I just put some big charges on my credit card. Should I wait to file for bankruptcy?

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Question:

I had some last minute expenses so I decided to put some big charges on my credit card. Should I wait until I have paid the card off to file for Chapter 7 bankruptcy?

Answer:

If you put large charges on your credit card shortly before filing for bankruptcy, your credit card company may argue that the charges should not be wiped out by your bankruptcy discharge. You can avoid problems in this situation by delaying your bankruptcy filing.

Read on to learn more about why it may be in your best interest to delay filing your bankruptcy if you recently used your credit cards.

(For more on issues that arise regarding your credit cards in bankruptcy, see Credit Card Debt & Bankruptcy.)

When Your Credit Card Charges May Be Deemed Nondischargeable

Bankruptcy law states that any debt you obtained by fraud, misrepresentation, or false pretenses is nondischargeable in bankruptcy. For bankruptcy purposes, this includes credit card charges or cash advances you never intended to pay back when you used your card.

Generally, it is very difficult for credit card companies to prove fraud in bankruptcy court because they must prove you had no intention to pay back the debt at the time you incurred it.

However, in certain circumstances the law presumes that your credit charges or cash advances were fraudulent. In these situations, your charges would not be discharged unless you can prove otherwise. Credit card charges and cash advances are presumed fraudulent and nondischargeable under the following circumstances:

Charges for luxury items within 90 days of bankruptcy. If you charge more than $650 on a single credit card for luxury goods or services within the 90-day period prior to filing your bankruptcy, those charges are presumed to be nondischargeable. Luxury items include goods and services not reasonably necessary for your support or maintenance.

Cash advances within 70 days of bankruptcy. Similarly, if you obtain cash advances of over $925 in aggregate during the 70 days preceding your bankruptcy filing, those advances are also presumed nondischargeable.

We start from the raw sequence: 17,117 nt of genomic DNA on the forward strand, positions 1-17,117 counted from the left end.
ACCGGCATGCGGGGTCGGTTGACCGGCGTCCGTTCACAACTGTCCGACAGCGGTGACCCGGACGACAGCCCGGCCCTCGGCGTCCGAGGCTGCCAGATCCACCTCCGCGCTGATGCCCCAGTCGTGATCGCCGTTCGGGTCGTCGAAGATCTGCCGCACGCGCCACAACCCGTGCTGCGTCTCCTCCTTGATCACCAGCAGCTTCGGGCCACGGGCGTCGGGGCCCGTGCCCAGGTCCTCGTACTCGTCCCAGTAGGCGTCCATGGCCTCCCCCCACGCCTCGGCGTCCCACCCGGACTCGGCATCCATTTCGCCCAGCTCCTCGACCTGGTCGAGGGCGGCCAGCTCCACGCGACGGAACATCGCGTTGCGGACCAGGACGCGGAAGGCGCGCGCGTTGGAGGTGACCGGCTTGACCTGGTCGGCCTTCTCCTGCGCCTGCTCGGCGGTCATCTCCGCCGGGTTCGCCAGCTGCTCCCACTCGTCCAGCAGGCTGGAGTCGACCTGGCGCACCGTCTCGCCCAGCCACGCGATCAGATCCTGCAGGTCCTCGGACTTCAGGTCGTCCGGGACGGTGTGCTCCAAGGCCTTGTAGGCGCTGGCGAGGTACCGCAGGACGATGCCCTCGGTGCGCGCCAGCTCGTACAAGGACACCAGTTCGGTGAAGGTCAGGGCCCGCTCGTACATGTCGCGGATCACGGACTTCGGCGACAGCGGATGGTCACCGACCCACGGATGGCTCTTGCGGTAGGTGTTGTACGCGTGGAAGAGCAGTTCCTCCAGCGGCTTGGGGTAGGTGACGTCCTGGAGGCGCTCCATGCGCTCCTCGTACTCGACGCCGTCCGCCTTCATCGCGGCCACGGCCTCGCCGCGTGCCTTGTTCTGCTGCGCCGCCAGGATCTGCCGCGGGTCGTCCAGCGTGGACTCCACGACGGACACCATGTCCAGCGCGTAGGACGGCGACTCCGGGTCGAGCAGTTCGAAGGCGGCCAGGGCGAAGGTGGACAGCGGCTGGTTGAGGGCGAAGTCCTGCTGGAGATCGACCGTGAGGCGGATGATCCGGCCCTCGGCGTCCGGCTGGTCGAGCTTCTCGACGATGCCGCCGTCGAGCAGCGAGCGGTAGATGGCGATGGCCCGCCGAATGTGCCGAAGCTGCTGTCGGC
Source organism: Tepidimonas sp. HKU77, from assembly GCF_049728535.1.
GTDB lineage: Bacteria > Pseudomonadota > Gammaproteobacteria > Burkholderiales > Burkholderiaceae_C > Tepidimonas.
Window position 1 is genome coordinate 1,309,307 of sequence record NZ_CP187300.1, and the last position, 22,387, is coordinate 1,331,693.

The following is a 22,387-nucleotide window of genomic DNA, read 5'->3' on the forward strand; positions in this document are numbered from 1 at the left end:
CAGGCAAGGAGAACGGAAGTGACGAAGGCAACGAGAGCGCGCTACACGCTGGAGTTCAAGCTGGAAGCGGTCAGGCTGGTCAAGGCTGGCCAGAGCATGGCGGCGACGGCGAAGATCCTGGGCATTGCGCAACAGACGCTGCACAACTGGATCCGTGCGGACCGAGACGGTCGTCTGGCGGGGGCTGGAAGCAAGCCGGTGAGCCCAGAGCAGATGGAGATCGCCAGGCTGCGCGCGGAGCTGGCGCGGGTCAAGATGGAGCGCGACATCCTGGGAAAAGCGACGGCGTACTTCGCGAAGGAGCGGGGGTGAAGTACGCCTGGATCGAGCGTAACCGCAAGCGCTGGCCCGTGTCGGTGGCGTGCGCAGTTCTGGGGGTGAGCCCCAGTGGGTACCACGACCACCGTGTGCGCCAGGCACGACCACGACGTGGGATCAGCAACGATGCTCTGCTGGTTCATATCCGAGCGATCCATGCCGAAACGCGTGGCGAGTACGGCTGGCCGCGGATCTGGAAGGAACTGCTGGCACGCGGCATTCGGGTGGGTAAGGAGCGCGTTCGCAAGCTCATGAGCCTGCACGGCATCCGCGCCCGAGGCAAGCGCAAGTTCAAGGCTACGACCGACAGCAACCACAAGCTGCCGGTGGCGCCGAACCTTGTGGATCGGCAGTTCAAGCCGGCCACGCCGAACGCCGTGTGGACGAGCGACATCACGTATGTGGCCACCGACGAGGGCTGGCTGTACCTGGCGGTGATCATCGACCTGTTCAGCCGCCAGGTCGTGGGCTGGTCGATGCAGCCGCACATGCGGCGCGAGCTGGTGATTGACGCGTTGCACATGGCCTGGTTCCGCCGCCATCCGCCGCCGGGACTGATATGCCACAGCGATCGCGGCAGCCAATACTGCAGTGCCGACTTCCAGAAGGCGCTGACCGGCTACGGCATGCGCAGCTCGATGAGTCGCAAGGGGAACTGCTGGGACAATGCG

Delaying Your Bankruptcy Can Eliminate the Presumption of Nondischargeability

If a credit card company wants to have your recent charges declared nondischargeable, it must file a complaint in bankruptcy court and object to your discharge (this is called an adversary proceeding). If you incurred the charges in question during the presumption period, you must prove that the charges were not fraudulent and they should be discharged, which makes the credit card company’s job much easier.

(To learn more, see Adversary Proceedings in Bankruptcy.)

If you delay your bankruptcy until the presumption period has passed, the burden shifts to the credit card company to prove fraud (which is normally difficult to do). However, even if you are beyond the presumption period, the court can still consider factors such as the length of time between the charge and your bankruptcy, payments you made, or if you consulted a bankruptcy attorney before charging your card.

Generally, the longer you delay your bankruptcy, the less incentive the credit card company will have to challenge your discharge. However, not charging your credit cards after speaking with a bankruptcy attorney and making some payments on your recent charges can also help your case.

For more articles on when to file your bankruptcy petition, see our Timing for Bankruptcy Filing topic area.

by: , Attorney

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